Most of us have a favorite cycling jersey. The kind of jersey that is coveted and cherished. I'm referring to my 1984 Metauromobili Pinarello. To me, it closely resembles haute couture, handmade in Italy from 80 wool/20 acrylic, bold horizontal stripes and refine felt lettering. In the late 1800's, most cycling clothing was wool. It was scratchy and when it got soaked, well a soggy, saggy sock comes to mind. But it also kept the rider warm in wet conditions (Paris-Roubaix).
1984 Metauromobili Pinarello.
photo Cycling Art
Armando Castelli introduced silk jerseys in the 1940's. Silk had the benefit over wool as lighter and cooler. Castelli was at the fore front to help racers go farther and faster. The great Fausto Coppi employed him as his personal tailor. Post WW2 chemists progressed cycling clothing with their inventions of polyester, nylon and spandex. These materials helped designers and manufacturers improved cycling clothing. DuPont combined polyester and elastic to produce Lycra. By the '70's, it wasn't only wool and silk jerseys anymore. Synthetic fabrics wicked even better than wool, lighter than silk and aerodynamically skin-tight.
Silk Helyett Huchinson, 1961.
I don't wear my Metauromobili wool/polyester jersey anymore. I find it on the tad heavy side and scratchy. Today's new merino wool jerseys are a vast improvement over it's wool blend cousins. On one side; lighter, superb wicking, comfortable fitting and non-scratchy is a huge advantage. On the other side; many current jerseys don't have the hallmarks of that knit picky time honored workmanship. I miss that.
What about design? That's in the eye of the beholder...
I'm blissfully reading the fascinating book, 'Half Man, Half Bike: The Life of Eddy Merckx,' by William Fotheringham. And, I'm reminded of his special relationship with his bike(s).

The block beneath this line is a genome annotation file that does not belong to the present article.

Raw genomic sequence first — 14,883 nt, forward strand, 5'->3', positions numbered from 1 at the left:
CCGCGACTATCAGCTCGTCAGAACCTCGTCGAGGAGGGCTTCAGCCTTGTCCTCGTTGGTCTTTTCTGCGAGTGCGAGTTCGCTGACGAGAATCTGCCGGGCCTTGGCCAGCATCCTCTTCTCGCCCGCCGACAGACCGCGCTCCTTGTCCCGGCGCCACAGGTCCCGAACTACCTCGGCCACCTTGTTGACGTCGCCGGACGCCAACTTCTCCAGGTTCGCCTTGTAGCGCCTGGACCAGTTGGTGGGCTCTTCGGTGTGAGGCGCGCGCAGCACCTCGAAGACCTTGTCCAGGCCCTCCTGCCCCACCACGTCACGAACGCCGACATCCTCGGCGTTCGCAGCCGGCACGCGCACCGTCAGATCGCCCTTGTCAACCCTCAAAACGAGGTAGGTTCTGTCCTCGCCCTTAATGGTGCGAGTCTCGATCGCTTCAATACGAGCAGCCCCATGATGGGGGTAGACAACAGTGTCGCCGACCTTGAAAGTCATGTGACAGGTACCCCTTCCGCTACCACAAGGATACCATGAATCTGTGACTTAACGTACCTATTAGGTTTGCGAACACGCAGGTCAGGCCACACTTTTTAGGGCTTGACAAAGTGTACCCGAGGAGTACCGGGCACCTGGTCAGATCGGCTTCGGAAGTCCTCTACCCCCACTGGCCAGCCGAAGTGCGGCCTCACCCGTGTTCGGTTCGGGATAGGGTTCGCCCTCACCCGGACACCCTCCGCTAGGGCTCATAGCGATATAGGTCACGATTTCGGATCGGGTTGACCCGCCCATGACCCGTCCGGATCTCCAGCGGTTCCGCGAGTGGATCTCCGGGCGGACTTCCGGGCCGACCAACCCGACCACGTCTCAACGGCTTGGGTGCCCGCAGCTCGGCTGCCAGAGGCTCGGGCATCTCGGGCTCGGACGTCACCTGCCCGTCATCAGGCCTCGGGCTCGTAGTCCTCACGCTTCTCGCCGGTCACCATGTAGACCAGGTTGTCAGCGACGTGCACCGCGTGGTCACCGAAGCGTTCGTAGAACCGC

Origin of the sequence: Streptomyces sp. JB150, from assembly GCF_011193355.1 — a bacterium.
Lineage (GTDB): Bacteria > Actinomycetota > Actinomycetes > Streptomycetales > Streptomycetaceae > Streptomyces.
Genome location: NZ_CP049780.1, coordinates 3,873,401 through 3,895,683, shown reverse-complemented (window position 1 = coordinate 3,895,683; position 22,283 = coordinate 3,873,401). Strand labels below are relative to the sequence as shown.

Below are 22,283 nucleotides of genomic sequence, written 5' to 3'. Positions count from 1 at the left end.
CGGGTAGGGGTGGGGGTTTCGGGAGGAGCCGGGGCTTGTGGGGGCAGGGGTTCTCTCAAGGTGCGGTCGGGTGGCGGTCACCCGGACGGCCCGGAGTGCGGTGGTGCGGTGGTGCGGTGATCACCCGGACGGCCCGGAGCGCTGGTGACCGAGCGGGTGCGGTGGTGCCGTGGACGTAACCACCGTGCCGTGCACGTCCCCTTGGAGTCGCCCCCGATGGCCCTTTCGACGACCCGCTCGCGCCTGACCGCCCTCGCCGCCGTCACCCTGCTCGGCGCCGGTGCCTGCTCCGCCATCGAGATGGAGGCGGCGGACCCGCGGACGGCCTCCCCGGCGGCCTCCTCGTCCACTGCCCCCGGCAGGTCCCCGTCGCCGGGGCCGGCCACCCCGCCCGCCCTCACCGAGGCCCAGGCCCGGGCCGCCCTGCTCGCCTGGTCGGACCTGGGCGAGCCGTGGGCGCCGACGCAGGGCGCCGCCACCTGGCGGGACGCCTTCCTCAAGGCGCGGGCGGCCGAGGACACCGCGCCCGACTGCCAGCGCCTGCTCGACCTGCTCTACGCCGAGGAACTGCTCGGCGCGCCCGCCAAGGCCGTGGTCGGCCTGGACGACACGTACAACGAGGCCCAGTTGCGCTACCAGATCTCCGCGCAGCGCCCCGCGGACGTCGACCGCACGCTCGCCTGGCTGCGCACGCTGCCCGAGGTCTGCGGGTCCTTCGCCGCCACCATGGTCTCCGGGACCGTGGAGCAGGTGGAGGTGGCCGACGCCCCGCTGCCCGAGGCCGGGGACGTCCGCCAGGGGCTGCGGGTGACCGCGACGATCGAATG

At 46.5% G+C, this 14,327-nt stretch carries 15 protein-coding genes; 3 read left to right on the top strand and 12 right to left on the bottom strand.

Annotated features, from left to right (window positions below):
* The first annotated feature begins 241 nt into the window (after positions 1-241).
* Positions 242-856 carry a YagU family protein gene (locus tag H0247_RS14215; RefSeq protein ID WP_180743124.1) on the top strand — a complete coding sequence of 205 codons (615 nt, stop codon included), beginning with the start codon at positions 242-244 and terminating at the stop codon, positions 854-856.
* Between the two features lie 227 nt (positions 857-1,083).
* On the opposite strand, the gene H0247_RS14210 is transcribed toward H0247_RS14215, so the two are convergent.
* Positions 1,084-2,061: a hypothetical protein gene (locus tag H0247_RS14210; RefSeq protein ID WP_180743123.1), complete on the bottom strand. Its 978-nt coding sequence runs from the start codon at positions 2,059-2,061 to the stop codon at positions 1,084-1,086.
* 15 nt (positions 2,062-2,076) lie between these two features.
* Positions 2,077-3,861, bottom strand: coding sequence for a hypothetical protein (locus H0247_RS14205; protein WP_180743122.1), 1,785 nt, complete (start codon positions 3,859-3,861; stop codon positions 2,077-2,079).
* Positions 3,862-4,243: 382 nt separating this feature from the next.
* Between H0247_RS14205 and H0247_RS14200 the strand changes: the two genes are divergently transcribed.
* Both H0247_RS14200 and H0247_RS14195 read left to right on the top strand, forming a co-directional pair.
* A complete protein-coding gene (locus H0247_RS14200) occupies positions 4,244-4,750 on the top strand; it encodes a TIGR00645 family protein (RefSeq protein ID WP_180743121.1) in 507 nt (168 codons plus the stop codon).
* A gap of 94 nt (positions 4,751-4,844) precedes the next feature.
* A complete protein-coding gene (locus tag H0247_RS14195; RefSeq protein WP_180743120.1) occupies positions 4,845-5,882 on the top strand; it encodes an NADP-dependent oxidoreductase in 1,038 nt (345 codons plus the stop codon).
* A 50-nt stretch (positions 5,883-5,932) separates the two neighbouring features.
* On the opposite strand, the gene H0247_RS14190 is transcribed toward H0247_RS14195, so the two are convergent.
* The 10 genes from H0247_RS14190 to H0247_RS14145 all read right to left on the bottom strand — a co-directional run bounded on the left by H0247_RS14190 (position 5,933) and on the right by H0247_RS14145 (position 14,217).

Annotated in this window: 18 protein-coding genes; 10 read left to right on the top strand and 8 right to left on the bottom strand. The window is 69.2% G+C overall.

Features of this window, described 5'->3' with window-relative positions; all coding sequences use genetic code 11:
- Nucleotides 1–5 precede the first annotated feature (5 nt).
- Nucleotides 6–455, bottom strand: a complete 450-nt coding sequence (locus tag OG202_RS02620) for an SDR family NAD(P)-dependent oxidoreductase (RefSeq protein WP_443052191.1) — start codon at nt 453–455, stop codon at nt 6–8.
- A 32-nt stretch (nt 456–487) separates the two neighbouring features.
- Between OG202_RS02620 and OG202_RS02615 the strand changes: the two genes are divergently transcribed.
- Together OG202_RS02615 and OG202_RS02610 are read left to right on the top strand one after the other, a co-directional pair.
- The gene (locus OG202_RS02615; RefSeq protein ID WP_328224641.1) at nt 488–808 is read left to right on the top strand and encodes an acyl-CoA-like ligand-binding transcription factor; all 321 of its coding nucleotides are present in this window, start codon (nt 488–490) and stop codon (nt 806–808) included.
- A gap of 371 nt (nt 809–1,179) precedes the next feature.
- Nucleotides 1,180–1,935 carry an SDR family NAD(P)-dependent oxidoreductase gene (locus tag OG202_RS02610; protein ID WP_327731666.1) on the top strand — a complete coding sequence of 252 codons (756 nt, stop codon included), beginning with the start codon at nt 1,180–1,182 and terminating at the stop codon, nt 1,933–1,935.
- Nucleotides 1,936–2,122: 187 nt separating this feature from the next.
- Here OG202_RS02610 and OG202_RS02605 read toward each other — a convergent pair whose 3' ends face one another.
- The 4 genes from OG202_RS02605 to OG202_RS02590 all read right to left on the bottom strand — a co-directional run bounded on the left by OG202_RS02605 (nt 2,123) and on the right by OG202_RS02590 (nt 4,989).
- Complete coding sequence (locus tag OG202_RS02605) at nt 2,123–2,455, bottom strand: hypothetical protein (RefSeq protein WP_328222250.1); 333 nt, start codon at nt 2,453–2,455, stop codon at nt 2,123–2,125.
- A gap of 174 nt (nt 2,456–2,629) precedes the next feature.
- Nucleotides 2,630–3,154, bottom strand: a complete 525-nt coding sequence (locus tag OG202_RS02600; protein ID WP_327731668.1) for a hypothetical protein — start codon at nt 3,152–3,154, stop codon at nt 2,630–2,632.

Obsession... could be best described of Eddy Merckx. A bundle of nervous energy that would give him a few sleepless nights only to find relief in his work room to adjust and re-adjust his many bikes. When he did sleep he would often dream of racing.
Energy... "His store of energy was incredibly large. If he has nothing to do, he goes crazy." - former teammate, Patrick Secru.
"He never could sit still. He was always busy doing something. And it was nearly always connected to some way with a bike. It was pure obsession. He always had around 500 tubular tires and 100 wheels, and he kept around 35 bikes in his workshop, 15 of which were always ready to ride. I remember us once setting off for the Giro with 17 different bikes of his. It was incredible how he occupied himself with them. He tried out everything and more and was never completely satisfied with a particular solution." - confidant, Guillaume Michiels.
And Merckx, never quick to deny, said, "It's true that I kept hundreds of tires at home in the cellar for months on end. That's because they kept on getting more and more expensive. I was asked in 1971 if it was true that I had taken a bike apart to find out how many parts it comprised. I answered that it was. I must have been mad. I did find out, though, that a bike is made up of around 1,125 separate parts."
"It is a cliché, but Eddy was and is always obsessed with bikes. I've known him get (sic) out of bed in the middle of the night on more than one occasion and go into the garage to change something on his handlebar or his saddle or gears or something like that." - Claudine Merckx.
And he also carried his own allen key to make micro adjustments to the height of his saddle. Love for his bike... in spades.